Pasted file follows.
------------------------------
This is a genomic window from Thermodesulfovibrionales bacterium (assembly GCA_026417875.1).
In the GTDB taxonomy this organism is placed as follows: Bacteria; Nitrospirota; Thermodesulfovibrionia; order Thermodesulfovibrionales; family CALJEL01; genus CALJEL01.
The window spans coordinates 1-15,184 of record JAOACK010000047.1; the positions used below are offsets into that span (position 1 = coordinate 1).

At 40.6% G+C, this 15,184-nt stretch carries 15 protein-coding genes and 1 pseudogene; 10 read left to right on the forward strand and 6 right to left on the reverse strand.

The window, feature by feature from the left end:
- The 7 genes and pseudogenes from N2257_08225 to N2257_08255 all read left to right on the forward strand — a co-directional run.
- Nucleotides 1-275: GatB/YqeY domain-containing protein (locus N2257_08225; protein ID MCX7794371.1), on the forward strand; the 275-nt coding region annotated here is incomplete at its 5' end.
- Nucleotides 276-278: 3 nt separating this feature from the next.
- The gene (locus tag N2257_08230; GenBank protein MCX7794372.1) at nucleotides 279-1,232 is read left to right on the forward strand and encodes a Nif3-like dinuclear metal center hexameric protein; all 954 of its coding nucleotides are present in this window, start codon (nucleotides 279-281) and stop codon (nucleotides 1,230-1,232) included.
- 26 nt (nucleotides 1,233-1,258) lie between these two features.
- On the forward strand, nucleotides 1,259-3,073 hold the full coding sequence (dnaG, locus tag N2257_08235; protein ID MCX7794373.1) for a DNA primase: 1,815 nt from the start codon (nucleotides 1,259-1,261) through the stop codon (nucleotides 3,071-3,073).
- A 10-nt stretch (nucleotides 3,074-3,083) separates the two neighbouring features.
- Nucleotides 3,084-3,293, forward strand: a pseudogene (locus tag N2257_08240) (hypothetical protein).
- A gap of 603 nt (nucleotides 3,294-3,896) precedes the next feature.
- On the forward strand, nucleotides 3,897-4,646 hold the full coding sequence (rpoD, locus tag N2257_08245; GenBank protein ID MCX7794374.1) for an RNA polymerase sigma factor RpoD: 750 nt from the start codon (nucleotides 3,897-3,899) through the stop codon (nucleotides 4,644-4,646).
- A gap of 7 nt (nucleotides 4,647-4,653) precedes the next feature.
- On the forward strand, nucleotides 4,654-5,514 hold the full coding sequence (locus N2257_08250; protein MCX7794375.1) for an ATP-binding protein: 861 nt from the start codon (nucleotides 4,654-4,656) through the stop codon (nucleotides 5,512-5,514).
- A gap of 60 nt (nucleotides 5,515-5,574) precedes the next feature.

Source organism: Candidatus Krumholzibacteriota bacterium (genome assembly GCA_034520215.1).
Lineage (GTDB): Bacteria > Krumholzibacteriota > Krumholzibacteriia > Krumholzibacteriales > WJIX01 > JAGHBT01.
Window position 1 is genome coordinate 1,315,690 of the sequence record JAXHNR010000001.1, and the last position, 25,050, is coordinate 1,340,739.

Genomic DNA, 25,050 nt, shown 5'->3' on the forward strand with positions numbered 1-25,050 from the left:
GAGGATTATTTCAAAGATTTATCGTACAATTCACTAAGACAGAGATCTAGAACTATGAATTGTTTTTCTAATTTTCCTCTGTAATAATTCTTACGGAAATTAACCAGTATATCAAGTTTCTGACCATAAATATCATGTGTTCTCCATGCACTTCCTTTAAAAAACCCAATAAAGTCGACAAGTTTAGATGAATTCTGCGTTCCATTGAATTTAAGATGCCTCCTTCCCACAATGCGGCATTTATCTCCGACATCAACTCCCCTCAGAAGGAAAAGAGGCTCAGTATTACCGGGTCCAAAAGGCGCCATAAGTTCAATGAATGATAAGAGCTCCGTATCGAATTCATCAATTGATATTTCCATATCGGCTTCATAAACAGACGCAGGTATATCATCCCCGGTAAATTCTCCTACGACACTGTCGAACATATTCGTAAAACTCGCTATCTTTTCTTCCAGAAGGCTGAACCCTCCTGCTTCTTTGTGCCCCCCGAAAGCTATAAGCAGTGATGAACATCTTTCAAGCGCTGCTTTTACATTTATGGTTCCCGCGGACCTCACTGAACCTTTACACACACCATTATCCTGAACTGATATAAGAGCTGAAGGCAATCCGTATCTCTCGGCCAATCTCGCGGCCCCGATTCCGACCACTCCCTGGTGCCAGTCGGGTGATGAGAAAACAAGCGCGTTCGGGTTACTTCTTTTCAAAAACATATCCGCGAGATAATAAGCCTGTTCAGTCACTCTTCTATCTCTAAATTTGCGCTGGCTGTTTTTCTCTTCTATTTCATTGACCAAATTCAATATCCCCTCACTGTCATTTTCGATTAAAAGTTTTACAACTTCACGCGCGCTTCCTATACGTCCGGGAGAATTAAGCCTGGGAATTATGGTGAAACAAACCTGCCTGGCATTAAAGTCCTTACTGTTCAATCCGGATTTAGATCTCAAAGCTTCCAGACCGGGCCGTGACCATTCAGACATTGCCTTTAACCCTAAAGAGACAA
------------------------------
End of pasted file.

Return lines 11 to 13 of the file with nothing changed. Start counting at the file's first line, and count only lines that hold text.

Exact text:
- On the forward strand, nucleotides 1,259-3,073 hold the full coding sequence (dnaG, locus tag N2257_08235; protein ID MCX7794373.1) for a DNA primase: 1,815 nt from the start codon (nucleotides 1,259-1,261) through the stop codon (nucleotides 3,071-3,073).
- A 10-nt stretch (nucleotides 3,074-3,083) separates the two neighbouring features.
- Nucleotides 3,084-3,293, forward strand: a pseudogene (locus tag N2257_08240) (hypothetical protein).